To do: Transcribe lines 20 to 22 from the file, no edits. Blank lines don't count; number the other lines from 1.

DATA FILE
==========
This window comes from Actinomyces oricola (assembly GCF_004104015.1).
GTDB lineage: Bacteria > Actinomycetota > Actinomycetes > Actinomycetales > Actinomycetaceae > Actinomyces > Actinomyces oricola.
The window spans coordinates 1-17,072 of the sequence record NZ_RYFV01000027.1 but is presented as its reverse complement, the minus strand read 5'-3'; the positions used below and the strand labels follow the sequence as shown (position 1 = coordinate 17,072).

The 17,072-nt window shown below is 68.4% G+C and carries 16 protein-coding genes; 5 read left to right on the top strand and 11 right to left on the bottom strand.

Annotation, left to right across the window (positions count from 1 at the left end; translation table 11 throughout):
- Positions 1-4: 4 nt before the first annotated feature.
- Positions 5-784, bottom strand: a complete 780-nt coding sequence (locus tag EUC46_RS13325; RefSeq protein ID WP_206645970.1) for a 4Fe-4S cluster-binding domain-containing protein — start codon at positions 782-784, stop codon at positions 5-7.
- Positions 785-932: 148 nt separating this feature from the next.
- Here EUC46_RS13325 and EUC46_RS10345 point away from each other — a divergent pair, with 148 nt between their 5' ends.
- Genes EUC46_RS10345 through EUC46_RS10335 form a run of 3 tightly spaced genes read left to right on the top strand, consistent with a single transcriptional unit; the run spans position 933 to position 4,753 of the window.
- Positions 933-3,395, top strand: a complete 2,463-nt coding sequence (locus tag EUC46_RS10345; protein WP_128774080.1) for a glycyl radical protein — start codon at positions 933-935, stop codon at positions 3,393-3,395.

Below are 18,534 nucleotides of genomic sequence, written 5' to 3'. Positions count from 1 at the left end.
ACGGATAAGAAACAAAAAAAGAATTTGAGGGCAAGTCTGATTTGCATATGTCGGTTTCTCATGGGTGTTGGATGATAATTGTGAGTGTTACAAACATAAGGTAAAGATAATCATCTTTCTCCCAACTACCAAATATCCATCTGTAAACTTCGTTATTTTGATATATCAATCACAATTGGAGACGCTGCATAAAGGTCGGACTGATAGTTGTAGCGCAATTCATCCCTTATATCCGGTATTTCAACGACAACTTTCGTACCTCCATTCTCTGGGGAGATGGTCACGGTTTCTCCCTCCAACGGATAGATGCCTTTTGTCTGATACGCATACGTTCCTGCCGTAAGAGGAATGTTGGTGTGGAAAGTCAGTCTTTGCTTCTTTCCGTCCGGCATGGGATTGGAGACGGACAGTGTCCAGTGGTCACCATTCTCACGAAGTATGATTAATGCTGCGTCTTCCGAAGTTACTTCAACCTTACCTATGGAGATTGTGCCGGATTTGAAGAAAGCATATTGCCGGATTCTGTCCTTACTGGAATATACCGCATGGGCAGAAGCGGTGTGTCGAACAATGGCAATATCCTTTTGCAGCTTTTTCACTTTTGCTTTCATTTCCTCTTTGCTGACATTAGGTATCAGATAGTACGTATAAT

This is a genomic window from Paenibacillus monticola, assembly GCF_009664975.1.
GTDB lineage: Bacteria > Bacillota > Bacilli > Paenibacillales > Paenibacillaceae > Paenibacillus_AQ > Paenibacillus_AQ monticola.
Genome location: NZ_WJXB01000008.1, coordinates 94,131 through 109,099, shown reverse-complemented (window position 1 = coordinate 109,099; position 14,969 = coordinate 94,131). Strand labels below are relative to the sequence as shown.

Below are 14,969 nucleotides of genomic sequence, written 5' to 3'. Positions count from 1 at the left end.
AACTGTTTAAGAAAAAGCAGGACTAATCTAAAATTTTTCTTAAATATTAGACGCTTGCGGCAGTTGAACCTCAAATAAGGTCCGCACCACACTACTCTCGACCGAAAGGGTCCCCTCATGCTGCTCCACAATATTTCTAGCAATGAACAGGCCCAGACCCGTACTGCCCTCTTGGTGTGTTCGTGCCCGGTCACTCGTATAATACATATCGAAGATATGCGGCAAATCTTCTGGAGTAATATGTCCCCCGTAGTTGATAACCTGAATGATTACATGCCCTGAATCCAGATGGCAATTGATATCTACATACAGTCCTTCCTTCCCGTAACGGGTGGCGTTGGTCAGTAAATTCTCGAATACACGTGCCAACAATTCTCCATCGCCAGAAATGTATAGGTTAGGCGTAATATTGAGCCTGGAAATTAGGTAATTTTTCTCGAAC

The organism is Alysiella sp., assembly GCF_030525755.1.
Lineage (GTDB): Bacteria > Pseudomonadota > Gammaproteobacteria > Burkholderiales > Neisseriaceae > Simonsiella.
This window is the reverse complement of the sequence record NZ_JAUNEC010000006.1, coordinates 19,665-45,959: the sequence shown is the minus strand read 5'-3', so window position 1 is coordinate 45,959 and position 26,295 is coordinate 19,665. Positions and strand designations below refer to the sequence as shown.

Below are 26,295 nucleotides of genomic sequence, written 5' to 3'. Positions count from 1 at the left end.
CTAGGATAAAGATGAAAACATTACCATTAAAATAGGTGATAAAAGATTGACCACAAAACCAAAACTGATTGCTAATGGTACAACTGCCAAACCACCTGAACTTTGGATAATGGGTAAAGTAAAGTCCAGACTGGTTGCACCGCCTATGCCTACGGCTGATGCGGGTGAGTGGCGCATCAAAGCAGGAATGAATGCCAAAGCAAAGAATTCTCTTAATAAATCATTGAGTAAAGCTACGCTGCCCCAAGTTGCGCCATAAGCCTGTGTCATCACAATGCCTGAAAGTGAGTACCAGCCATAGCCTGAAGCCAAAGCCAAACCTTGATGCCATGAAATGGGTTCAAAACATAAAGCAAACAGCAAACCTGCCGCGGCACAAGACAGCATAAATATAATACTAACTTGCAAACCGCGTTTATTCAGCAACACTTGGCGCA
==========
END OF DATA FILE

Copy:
Lineage (GTDB): Bacteria > Pseudomonadota > Gammaproteobacteria > Burkholderiales > Neisseriaceae > Simonsiella.
This window is the reverse complement of the sequence record NZ_JAUNEC010000006.1, coordinates 19,665-45,959: the sequence shown is the minus strand read 5'-3', so window position 1 is coordinate 45,959 and position 26,295 is coordinate 19,665. Positions and strand designations below refer to the sequence as shown.

Below are 26,295 nucleotides of genomic sequence, written 5' to 3'. Positions count from 1 at the left end.